Finally last Sunday I got to sit outside in the garden with a glass of cold German Riesling. I started to think about summer dishes. The warm spell unfortunately didn’t last long (just one afternoon). Cold Monday meant that instead of courgette spaghetti with coriander pesto I ended up making these hearty sweet potato and black bean enchiladas.

Of course enchiladas are Mexican but out of laziness and convenience I used my new Creole seasoning mix. I did want to try it out and let’s be honest there are many similarities in the spices used in Creole and Mexican cooking. No need to be a purist on a Monday evening right? If you want to use single spices than a mixture of cumin, coriander, paprika, chilli, thyme, oregano will do the trick. This is what I love about cooking, you can always improvise and make each dish your own.

Otherwise this is a pretty straightforward dish to make, it takes a bit longer than my usual Monday evening meal but it’s worth the effort. It also tastes great the next day (yes I scoffed the leftovers) and freezes well too so its perfect for batch cooking. Don’t forget the usual guacamole, salsa, sour cream (cashew lime cream) and a crunchy salad.


Oil free if no vegan cheese used

1 onion, finely chopped
1 celery stick, finely chopped
1 green pepper, chipped
2 cloves of garlic
1-2 tsp Mexican, Creole or Cajun spice mix
1 Tbs tomato puree
440g (1 lb) sweet potato, peeled and cut into 1cm dice
1 tin of black beans
1 cup enchilada sauce
1/3 cup water
salt and pepper
10-12 corn tortillas
80g (3oz, about 1half cup) vegan cheese (optional), shredded

enchilada sauce
2 tins of tomatoes
1 clove garlic
1 tsp Mexican, Creole or Cajun spice mix

To serve:

cashew lime cream (1 cup cashews, 1/2cup water plus more if needed, juice of a lime, salt to taste)

  • Preheat 80ml (1/3 cup) of water in a medium sauté pan with a lid. Add the onion, celery, garlic and pepper, sauté till softened adding more water if needed.
  • While the vegetables are cooking, blend all the sauce ingredients in a blender. Set aside.
  • Add the tomato puree and spices to the vegetables and cook for one minute.
  • Next add 250ml (1 cup) of the enchilada sauce, sweet potatoes, black beans and water. Simmer covered for 20-30 minutes or until the sweet potatoes are cooked and the sauce is very thick (see picture of the mixture).
  • In a large baking dish, spread about 1/4cup of the enchilada sauce on the bottom of the dish. Put about 2-3 heaped tablespoons of the filling in the centre a corn tortilla, roll and place into the baking dish. Repeat with the remaining tortillas. Poor the remaining sauce over and top with the vegan cheese if using.
  • Bake for 30 min in a 180C oven.
  • Serve with the cashew lime cream, avocado and salsa.





As you may probably know by now I am not a big fan of swede (rutabaga) I only like it a little more than turnip (which is not much at all). Traditionally, here in the UK, it is used in a beef stew or as an integral part of the famous Cornish pasty (to confuse the matter they call it turnip in Cornwall). As a side dish swede is often served mashed together with carrots. In Finland swede is served as a creamy bake flavoured with maple syrup. I have tried making a vegan version of this but it still needs a lot more work.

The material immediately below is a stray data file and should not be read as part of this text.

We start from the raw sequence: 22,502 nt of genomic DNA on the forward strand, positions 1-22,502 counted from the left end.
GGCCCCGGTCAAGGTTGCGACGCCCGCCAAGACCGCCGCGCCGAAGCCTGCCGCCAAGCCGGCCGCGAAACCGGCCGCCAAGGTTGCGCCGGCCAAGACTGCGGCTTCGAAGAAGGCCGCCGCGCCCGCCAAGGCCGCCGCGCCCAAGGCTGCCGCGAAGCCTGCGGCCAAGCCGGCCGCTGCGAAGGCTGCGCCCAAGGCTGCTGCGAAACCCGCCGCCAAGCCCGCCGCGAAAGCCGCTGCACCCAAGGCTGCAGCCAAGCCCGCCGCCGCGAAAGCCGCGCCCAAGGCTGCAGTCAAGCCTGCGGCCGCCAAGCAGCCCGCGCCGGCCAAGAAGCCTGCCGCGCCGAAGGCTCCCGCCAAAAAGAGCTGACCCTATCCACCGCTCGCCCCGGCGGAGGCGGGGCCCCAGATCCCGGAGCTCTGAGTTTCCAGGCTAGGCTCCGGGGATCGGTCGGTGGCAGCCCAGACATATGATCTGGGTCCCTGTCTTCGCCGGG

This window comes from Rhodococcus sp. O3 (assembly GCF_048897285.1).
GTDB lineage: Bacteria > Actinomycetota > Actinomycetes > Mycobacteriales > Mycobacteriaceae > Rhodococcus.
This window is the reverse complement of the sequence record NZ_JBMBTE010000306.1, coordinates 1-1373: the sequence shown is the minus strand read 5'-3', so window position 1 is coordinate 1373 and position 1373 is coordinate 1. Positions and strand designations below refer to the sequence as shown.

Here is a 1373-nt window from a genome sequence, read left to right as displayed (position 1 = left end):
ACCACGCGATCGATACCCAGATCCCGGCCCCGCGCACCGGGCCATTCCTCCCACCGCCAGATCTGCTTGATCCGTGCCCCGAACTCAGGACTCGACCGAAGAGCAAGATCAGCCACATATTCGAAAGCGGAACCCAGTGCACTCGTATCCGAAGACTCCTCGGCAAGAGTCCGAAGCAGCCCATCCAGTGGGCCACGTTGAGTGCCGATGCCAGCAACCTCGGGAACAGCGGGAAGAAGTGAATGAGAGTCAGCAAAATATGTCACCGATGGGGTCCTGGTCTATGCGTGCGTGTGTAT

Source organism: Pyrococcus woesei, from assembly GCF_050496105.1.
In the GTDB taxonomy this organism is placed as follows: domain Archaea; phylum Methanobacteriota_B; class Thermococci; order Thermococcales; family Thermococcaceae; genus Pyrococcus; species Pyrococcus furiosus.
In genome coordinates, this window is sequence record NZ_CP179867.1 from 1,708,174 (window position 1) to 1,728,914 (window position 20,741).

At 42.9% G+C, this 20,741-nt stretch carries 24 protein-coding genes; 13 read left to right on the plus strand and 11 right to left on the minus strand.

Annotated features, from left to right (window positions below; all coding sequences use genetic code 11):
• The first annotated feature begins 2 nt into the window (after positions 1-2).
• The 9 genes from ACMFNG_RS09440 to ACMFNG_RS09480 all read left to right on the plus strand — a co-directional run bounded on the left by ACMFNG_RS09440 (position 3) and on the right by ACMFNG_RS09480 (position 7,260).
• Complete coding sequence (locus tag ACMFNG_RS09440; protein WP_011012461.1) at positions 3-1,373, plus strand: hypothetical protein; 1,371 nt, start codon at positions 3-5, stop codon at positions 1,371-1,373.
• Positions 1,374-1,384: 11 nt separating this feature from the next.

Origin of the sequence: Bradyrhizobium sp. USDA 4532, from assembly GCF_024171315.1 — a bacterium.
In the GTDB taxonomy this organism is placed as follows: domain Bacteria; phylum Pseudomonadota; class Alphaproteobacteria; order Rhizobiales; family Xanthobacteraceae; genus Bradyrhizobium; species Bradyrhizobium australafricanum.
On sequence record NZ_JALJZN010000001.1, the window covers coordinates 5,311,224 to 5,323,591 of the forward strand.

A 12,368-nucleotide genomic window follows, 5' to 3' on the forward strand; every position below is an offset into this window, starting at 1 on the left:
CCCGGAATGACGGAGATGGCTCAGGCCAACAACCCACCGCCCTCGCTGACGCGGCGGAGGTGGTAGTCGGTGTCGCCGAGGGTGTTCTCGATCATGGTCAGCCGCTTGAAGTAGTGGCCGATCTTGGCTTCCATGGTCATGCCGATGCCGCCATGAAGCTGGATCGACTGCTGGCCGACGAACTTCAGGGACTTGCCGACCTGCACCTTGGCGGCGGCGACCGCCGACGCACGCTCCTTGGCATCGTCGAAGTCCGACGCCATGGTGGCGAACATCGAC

Being faced with a humongous swede ( bigger than baby’s head!) I had to think. I really didn’t want this one ending up in a compost heap like the last one (sorry). Flavours of all vegetables deepen when roasted so this seemed like a good idea. To improve the rather bland swede I decided to spice it up and sweeten it and after roasting, drench it in a very similar sauce I used for my Coronation Chickpea salad.

I cut up the swede into 1/2 inch dice hoping for this to speed up the cooking time. Still it seemed to take forever... Was it all worth the effort? I have to say it was. I will admit I was secretly thinking what other vegetable would be suitable for this recipe, but I did enjoy the swede. The next day, however, I was for a major surprise, the salad was wonderful eaten straight from the fridge. Somehow the swede absorbed all the curry flavours, its texture improved it was trylly delicious. I ate all the leftovers for lunch. Will I rejoice next time a swede finds its way to my vegetable box? Probably not. But if it does I now have a way of dealing with it.


Serves 4

3 cups swede, peeled and cut into 1/2 inch dice
1Tbs good curry powder ( I used Byriani mix)
1/2 tbs rapeseed oil
1 Tbs maple syrup
1/3 cup raisins
3/4 cashews
1/2 water
2 tbs mango chutney
1 tbs apple cider vinegar
1/3 cup flaked almonds
1 small red onion
1/3 cup coriander
lemon juice to taste

  1. Preheat the oven to 210C. Place the swede, curry powder, oil and maple syrup into a roasting pan that will hold the swede in one layer. Mix all ingredients together so all the swede pieces are coated with spices evenly. Roast till the swede is soft, this may take 40-45min.
  2. While the swede is roasting soak the raisins in boiling water.
  3. Put cashews, water (you can use the raisin water), mango chutney and vinegar into a high speed blender. Process until smooth.
  4. Toast the flaked almonds in a dry pan till golden brown. Set aside
  5. Cut the red onion into fine dice.
  6. In a large bowl mix red onion, swede, cashew sauce and raisins.
  7. Garnish with almonds, coriander and add lemon juice to taste.
  8. Serve immediately or wait till the next day after, it is awesome straight from the fridge.

roasted swede